King James Bible Translators
The King James Bible (KJV) is an English translation of the Christian Bible, the third officially approved by the English Church. The first was the Great Bible under direction of King Henry VIII and published in 1537. The second was the Bishop’s Bible in 1568. Both drew heavily on the work of William Tyndale, but changes were made in those passages that did not conform to the doctrine of the Church of England.
In 1604 King James convened the Hampton Court Conference where a new English version was conceived in response to the Puritan faction of the Church who took issue with the earlier translations. The work was completed in 1611 and by the nineteen century KJV had become the standard for the English speaking people around the world.
At least sixty men were directly involved in the translation of the King James Bible. Most were Translators, while a few were project overseers, revisers and editors. Some served in several roles. Who were these men? What were their backgrounds? What did they share? In what ways were they different? They were a diverse group. While some were born in large cities and towns, most were from small villages scattered throughout England. Several were the children of university graduates, but most were the sons of mariners, farmers, schoolteachers, cordwainers (leather merchants), fletchers (makers of bows and arrows), ministers, brewers, tailors, and aristocrats. All were members of the Church of England, but their religious views were widespread. Some were ardent Puritans, others staunch defenders of the religious establishment. Some believed in pre-destination and limited salvation as taught by John Calvin, while others believed in self-determination and universal access to heaven as taught by Jacobus Arminius.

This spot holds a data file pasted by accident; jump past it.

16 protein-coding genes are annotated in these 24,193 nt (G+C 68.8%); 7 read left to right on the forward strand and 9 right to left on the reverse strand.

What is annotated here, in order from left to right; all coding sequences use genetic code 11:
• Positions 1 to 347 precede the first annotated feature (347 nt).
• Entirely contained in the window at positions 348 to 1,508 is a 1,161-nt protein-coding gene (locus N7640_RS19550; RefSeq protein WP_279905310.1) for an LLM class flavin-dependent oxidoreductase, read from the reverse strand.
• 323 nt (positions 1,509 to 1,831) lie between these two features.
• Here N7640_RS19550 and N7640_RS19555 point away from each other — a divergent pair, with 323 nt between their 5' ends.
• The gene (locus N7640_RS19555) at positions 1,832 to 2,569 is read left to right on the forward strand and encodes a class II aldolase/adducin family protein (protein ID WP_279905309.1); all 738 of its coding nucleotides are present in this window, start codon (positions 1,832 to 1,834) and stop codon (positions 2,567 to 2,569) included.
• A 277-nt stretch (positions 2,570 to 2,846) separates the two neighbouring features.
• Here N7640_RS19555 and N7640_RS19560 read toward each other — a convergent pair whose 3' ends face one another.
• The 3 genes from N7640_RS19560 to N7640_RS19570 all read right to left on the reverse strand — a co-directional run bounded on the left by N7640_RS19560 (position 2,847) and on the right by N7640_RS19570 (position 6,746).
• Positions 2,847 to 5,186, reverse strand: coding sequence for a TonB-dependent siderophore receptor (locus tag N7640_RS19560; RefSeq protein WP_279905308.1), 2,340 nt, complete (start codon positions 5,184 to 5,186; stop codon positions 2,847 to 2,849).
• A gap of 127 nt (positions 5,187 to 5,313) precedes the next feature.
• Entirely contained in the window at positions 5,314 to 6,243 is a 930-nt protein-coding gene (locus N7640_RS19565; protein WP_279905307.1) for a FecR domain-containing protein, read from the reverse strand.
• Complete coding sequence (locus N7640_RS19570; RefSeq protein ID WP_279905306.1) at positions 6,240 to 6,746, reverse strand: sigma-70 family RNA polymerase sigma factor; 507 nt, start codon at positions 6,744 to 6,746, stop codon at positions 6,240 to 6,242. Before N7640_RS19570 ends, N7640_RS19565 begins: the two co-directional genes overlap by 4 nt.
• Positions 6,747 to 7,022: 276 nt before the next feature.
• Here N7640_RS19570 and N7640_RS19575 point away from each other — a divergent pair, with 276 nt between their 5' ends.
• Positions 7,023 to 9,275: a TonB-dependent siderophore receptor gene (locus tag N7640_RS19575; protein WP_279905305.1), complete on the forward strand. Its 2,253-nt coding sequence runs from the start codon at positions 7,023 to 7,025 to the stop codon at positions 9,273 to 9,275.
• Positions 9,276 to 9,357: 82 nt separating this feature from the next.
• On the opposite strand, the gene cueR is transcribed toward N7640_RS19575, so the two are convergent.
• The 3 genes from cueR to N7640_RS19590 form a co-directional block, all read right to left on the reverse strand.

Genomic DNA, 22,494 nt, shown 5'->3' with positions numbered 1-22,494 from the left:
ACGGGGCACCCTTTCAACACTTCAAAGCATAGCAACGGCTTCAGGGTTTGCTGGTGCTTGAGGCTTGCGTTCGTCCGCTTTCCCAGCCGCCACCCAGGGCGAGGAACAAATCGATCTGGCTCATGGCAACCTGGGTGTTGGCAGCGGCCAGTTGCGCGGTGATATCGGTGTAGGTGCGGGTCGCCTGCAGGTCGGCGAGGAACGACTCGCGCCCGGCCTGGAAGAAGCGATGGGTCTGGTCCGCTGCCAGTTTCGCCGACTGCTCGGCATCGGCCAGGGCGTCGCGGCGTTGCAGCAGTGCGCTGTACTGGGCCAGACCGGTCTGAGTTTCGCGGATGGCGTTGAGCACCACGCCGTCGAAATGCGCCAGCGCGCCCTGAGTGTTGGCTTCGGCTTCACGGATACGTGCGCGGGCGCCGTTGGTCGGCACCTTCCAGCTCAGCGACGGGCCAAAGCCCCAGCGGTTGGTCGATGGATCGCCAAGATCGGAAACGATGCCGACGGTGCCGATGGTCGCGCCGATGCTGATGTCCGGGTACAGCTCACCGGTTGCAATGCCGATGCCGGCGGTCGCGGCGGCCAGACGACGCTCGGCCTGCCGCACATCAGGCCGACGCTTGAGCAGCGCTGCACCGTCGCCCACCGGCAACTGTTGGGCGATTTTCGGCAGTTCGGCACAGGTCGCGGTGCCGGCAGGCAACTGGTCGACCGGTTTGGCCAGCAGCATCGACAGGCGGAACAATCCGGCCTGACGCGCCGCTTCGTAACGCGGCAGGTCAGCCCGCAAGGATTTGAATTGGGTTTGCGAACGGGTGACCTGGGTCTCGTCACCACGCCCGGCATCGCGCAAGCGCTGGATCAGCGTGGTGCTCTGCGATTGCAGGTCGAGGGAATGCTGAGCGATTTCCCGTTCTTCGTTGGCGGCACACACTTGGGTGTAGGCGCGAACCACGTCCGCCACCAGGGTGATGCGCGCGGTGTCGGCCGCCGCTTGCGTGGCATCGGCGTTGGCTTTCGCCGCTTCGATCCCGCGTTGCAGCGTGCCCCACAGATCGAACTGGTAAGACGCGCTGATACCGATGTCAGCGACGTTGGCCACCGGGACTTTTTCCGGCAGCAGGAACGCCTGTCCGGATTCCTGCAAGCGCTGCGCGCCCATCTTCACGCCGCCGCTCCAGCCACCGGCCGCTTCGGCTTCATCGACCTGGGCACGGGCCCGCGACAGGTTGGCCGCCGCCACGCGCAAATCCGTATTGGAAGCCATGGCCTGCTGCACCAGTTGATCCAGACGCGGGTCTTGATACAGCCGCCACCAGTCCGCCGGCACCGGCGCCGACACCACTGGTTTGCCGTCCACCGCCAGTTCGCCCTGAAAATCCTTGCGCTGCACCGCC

For the 400th anniversary of the publication of the KJV, the Mormon Historic Sites Foundation supported the research to identify as many as possible the Bible translators and the publication of their biographies.